When Are Worker’s Family Members Considered Dependents and When Are They Not?

07 Sep When Are Worker’s Family Members Considered Dependents and When Are They Not?

A recent story out of Kansas City, Missouri, calls into question as to when family members are considered dependents and when they are not. It is a disturbing situation because the deceased worker “should” have established that his family members were dependents when settling a claim for permanent total disability benefits. Was the disabled worker asked that question at the time of settlement or was the question “conveniently” left out of the settlement?

           Living today in a family situation usually means that a spouse and children are automatically designated as surviving dependents when a spouse passes away. This would be regardless of whether the second spouse was working a regular job or not. No family can live solely off the benefits of one spouse while prices continue to rise for rent, mortgage, food, and other necessities of living. When children are involved, they also receive reduced benefit payments. So, what was the story where the surviving family members were not considered dependents?

Lawrence v. Treasurer of the State of Missouri, 470 S.W.3d 6 (Mo. App. W.D. 2015)

           Ronald Lawrence, a long-time Southwestern Bell Telephone lineman (22 years), sustained major injuries during an accident at work on May 11, 2005. He filed for workers’ compensation from both his employer as well as the Second Injury Fund (SIF). Lawrence’s employer agreed to a settlement of $21,243 for the permanent partial disability (15%) of the primary injury.

           Lawrence’s application to SIF was in reference to pre-existing injuries from before the major accident in 2005. The earlier injuries included in court documents were a back injury in 1978, back surgery in 1983, right shoulder surgery for rotor cuff repair in 1995, and in 1997, had the same surgery done to his left shoulder. 

Lawrence also underwent right-knee surgery in October of 2000 and was also diagnosed with mild cubital tunnel syndrome, Raynaud’s Phenomenon (blood circulation issues in hands and feet), a “silent heart attack” in 2000, along with asthma conditions since childhood.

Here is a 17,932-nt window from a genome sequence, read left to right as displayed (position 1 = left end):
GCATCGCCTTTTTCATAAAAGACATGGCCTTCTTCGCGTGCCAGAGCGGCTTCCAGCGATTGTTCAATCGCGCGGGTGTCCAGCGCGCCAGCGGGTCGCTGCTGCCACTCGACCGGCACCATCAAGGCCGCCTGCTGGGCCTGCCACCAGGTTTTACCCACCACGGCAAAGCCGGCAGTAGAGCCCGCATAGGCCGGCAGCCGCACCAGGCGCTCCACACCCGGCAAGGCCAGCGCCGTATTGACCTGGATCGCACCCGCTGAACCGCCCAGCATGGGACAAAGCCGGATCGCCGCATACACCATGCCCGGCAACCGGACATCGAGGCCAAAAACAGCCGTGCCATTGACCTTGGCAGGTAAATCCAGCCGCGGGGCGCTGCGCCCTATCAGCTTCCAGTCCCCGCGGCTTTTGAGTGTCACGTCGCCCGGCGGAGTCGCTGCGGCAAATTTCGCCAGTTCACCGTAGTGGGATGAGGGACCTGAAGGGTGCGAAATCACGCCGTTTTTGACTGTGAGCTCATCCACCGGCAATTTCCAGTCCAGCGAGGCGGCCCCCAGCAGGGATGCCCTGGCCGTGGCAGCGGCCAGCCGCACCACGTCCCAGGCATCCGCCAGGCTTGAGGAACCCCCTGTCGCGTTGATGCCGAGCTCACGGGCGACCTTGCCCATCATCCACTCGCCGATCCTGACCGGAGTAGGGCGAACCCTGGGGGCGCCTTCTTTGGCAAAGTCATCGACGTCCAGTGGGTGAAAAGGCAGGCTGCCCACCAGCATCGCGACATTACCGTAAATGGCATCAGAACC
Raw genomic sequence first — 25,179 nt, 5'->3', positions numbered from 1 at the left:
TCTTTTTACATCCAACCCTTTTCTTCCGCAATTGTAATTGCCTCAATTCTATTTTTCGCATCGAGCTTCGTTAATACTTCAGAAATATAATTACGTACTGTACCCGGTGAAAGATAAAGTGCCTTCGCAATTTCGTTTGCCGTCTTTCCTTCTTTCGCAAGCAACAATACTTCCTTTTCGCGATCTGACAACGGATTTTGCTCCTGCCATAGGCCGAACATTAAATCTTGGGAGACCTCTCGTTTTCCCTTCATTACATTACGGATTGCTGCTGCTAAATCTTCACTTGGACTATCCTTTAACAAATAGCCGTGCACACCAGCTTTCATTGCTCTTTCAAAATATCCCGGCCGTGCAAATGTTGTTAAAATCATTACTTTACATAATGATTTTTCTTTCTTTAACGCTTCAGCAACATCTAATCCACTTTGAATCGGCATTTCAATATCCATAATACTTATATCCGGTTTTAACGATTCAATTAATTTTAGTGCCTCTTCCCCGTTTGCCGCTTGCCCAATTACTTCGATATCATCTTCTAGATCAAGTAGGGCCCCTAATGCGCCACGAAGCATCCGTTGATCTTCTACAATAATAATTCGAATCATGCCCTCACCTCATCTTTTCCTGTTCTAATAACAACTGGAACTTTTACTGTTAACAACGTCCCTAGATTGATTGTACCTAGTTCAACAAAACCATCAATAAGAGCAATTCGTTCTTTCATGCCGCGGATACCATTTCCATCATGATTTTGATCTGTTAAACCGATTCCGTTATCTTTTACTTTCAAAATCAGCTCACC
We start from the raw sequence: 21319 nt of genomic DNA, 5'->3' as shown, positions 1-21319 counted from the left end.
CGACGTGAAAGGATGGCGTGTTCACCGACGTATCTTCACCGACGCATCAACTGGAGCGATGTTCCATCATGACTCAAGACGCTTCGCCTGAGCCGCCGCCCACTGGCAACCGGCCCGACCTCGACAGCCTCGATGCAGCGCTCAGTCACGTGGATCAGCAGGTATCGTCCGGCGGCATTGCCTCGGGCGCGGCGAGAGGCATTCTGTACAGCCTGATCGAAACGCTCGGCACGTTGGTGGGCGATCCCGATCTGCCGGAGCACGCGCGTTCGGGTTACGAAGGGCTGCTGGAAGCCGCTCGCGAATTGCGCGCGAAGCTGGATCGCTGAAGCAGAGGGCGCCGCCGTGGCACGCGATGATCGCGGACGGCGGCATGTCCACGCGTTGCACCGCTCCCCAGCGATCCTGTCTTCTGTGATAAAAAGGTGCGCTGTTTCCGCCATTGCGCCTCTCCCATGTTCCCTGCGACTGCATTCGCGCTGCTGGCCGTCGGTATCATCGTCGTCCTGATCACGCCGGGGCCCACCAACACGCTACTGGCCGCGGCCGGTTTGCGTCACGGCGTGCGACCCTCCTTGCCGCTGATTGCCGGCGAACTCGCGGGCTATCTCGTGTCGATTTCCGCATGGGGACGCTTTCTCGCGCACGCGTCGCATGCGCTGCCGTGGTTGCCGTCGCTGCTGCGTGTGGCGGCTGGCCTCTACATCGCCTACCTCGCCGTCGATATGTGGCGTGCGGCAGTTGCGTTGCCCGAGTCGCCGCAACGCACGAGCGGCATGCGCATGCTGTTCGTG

While Lawrence was originally denied benefits from SIF, upon appeal in 2015, after reviewing the facts and medical testimony, he was granted permanent and total disability status and total disability funds from SIF. In this SIF disability ruling, it is unclear in what manner Lawrence does not mention his family members (wife, two daughters) as his “dependents.”

Ensuring Proper Legal Representation

           Always have a workers’ compensation attorney review any work-related settlements, including the structure of the agreement, before signing any papers. It is important to make sure that those you may leave behind will still receive financial help should you pass away earlier than expected. 

           Under Arizona Revised Statute (A.R.S) Title 23 § 23-1046, surviving family members (spouse and children) are eligible to receive benefits at rates that are defined in the statute. Spouses receive 66 and two-thirds percent of the deceased worker’s average monthly wage until the spouse passes away or remarries. Any children of this marriage receive 35 percent of the worker’s average monthly until they reach the age of 18, or if enrolled in college, until reaching the age of 22. 

Conclusion

           It is important to make sure that in cases of settlements and other benefit payments, all terms of any paperwork be reviewed by a workers’ compensation attorney to ensure proper coverage under all possible circumstances. 

           If you need help filing a workers’ compensation claim or if you have concerns about your case, call us at once for a free consultation. We are here to help. 602-346-9009

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